Skip to comments.UN may quit Australia
Posted on 09/23/2002 12:58:34 PM PDT by Dundee
UN may quit Australia
THE UN may close its Australian headquarters as part of sweeping reforms to the world body unveiled by UN Secretary-General Kofi Annan early this morning.
The move would symbolise the end of an era for the UN in Australia there has been an office in Sydney since 1948, when Ben Chifley was prime minister.
The decision to review the future of the UN's Australian headquarters comes as the world body is under pressure from Canberra to take a strong stand on Iraq.
Foreign Affairs Minister Alexander Downer warned this month that the UN could go the way of the defunct League of Nations if the Security Council did not stand up to Saddam Hussein.
But the UN says any decision to close its Sydney office would be the result of financial pressures and a reorienting of priorities rather than because of friction with the Government.
The move would leave only the UN High Commissioner for Refugees in Canberra as the flag-bearer for the world body in Australia.
Early today Mr Annan proposed the most radical shake-up of the UN since 1997 to make the organisation more effective at a time when its very future is being questioned.
His report, An Agenda For Further Change, calls for a leaner, meaner UN with an increased focus on the issues of conflict prevention, the war against terrorism and the impact of globalisation.
Mr Annan's agenda calls for a stronger focus on human rights and for a "new impetus" on reform of the Security Council to make it more representative of global realities a process which has all but stalled.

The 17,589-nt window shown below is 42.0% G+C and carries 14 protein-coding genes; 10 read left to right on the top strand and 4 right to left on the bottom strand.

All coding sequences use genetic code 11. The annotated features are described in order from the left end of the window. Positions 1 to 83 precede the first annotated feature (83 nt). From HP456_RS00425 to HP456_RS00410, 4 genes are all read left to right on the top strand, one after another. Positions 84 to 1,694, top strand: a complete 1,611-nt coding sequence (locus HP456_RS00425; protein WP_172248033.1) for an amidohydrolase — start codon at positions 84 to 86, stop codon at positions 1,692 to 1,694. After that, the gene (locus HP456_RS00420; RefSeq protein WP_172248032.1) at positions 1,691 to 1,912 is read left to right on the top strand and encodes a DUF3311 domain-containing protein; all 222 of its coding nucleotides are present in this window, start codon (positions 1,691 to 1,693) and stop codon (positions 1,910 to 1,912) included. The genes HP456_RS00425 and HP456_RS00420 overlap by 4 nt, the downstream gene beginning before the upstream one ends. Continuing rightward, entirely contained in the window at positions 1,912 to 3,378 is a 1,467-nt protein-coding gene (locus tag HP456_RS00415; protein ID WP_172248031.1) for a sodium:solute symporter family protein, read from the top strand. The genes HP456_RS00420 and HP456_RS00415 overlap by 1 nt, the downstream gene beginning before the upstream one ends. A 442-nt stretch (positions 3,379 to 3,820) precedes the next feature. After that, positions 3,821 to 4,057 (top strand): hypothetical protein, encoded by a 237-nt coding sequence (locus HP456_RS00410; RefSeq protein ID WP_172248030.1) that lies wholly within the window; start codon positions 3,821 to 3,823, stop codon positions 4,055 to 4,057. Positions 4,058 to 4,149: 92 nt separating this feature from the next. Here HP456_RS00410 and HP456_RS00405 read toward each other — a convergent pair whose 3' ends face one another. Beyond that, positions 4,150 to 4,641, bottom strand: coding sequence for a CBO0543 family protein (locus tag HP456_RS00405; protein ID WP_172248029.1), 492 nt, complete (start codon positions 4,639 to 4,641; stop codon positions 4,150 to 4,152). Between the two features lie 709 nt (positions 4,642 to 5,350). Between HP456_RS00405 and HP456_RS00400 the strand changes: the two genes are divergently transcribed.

The UN's Under-Secretary-General for public information, Shashi Tharoor, told The Australian from New York that the UN would review the future of its Australian headquarters as part of a global shake-up of its offices.
He said no final decision would be made until next year, but said the budget of $US300,000 ($548,000) for the UN office in Sydney was insufficient for it to properly carry out its mandate. "We would need to gauge can we find the resources," he said.
The UN's six-person Sydney office is responsible for informing government, the public and media about UN decisions and promoting the UN's agenda in Australia, New Zealand and the South Pacific.
Its importance lies in its symbolism rather than its size.
"The office symbolically is a constant reminder that Australia is a founding member of the UN and that Australia is a country involved and engaged in international issues,' the director of the UN in Australia, Juan Carlos Brandt, said yesterday. "It would be a sad development (to close down)."
Mr Annan's reform package comes amid an ongoing financial crisis at the UN, where unpaid dues have reached $US2.11 billion.
Ironically Australia pays its dues in full and on time each year.
Mr Annan's report calls for a wholesale re-evaluation of the work the UN does.
"The organisation as a whole should be better focused with fewer but more productive meetings, and fewer but more useful documents," the report says.
No fair, we asked first.
Translation: "How can the Security Council be used to counter US unilateralism if the US is allowed to remain a permanent member?"
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